A small backyard pond is a great way to enhance your landscape. I built this one with some supplies I gathered from a friend and rocks I picked up on the side of the road.
There is something soothing about the sound of water that nearly everyone enjoys, and I was looking forward to building one.
Ponds have a positive effect on the landscape, they put moisture in the air through evaporation and mist. Ponds are also a breeding ground for frogs and small fish to control biting and damaging insects.
I spent a lot of time observing before picking the best location for a pond at the 40 acre woods. Always consider soil depth, trees that might overhang the area and drop leaves, or whose roots eventually may push through a pond liner, or other potential obstacles, like septic tanks, large rocks or underground utilities.
Determine the general size of the pond you want by laying out a garden hose and trying various free-form shapes on the ground in your chosen area.
Dig the hole to the desired depth – perhaps incorporating a deeper area for fish, or leaving shallower areas for placing pots of aquatic or marginal plants. My pond is about four feet in the middle with three ledges for plants.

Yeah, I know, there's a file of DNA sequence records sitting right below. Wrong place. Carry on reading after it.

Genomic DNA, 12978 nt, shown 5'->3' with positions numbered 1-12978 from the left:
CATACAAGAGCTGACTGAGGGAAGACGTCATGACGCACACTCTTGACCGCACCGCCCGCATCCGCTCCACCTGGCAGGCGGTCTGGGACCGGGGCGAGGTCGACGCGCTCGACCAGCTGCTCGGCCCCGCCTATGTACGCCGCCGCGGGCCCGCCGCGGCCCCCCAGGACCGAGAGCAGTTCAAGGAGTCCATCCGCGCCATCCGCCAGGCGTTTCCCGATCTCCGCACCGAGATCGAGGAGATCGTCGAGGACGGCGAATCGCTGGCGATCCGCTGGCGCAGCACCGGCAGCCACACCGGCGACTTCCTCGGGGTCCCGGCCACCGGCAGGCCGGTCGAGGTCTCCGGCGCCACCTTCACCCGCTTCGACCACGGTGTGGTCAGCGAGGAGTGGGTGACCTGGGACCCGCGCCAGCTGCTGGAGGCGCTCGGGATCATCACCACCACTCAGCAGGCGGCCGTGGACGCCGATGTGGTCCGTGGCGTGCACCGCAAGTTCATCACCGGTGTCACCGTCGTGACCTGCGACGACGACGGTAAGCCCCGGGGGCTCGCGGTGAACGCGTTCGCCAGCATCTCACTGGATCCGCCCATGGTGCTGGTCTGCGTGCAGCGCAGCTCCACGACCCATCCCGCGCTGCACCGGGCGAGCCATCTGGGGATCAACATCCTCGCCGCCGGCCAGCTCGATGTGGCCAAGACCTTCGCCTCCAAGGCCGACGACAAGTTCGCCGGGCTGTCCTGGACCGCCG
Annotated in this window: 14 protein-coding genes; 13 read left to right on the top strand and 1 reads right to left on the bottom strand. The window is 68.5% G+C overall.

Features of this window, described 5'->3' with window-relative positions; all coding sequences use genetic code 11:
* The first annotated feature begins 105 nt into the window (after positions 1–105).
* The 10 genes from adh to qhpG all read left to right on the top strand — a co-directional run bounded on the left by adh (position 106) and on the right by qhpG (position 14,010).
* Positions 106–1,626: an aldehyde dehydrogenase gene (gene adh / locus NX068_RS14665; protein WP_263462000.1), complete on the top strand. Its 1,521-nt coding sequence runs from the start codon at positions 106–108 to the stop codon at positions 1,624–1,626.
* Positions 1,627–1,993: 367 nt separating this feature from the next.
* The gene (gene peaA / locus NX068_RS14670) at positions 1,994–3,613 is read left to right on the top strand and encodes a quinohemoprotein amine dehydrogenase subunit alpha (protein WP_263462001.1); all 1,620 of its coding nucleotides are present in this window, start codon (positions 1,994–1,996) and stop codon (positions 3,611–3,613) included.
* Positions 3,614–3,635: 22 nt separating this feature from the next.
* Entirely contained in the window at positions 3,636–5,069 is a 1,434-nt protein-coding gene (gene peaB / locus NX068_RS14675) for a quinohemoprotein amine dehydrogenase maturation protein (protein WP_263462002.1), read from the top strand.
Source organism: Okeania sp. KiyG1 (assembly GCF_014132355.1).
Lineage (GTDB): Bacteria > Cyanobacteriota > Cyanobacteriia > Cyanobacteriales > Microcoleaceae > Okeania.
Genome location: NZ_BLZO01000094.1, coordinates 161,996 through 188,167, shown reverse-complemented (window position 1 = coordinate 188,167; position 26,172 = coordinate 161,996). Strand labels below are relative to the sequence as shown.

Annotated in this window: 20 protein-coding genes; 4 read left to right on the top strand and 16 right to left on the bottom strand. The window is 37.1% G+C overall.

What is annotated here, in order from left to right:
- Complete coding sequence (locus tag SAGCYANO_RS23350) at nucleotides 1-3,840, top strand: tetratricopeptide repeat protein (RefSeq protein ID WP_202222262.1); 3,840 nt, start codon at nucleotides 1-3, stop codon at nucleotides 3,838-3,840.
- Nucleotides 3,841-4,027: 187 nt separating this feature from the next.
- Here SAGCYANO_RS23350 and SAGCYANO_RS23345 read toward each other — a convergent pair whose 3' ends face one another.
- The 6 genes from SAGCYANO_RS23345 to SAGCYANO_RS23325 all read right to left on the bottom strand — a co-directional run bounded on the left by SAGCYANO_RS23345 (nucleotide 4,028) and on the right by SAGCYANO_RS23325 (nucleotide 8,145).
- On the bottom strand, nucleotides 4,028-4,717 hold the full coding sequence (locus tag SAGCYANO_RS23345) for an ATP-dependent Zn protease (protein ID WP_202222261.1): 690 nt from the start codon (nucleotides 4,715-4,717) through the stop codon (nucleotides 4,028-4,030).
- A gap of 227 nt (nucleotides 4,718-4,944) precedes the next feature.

Check the hole for level by placing a straight board across the excavation and putting a carpenter’s level on top of that. Move the board and level around to different points across the hole and remove or build up soil as needed until everything is level.
Measure the hole at the longest and widest points, measuring down the sides, across and back up to take pool depth into account. Add a couple of feet for good measure and purchase an appropriately-sized sheet of EPDM rubber or plastic.
Pick out sharp rocks and tree roots, and pad the excavation with a purchased pool underlayment or several thickness of cardboard or old newspapers. This helps prevent punctures to the pool liner.
Place the rubber or heavy plastic pool liner into the hole and adjust it as needed to sit flush and level in every direction.
Start filling the pond and pull on the liner to get in place as it fills. As it reaches the top you can make last minute adjustments to set a level edge.
Trim the liner with scissors or a utility knife so that the edge lies under where you will be placing rocks to edge the pond.
Place rocks and boulders, or other materials around the perimeter of the pond, arranging them to cover as much of the liner as possible to hide it and prevent premature breakdown of the material in harsh sunlight.
Add river pebbles or sand to the pool as desired or leave the liner as is. Place potted aquatic plants on ledges or flat stones, or add a recirculating pump and fountain as additional decorations.
After the water has a few weeks to settle and start growing algae, add some small fish to keep the misquotes from breeding. I added some water from a local river to kick things off.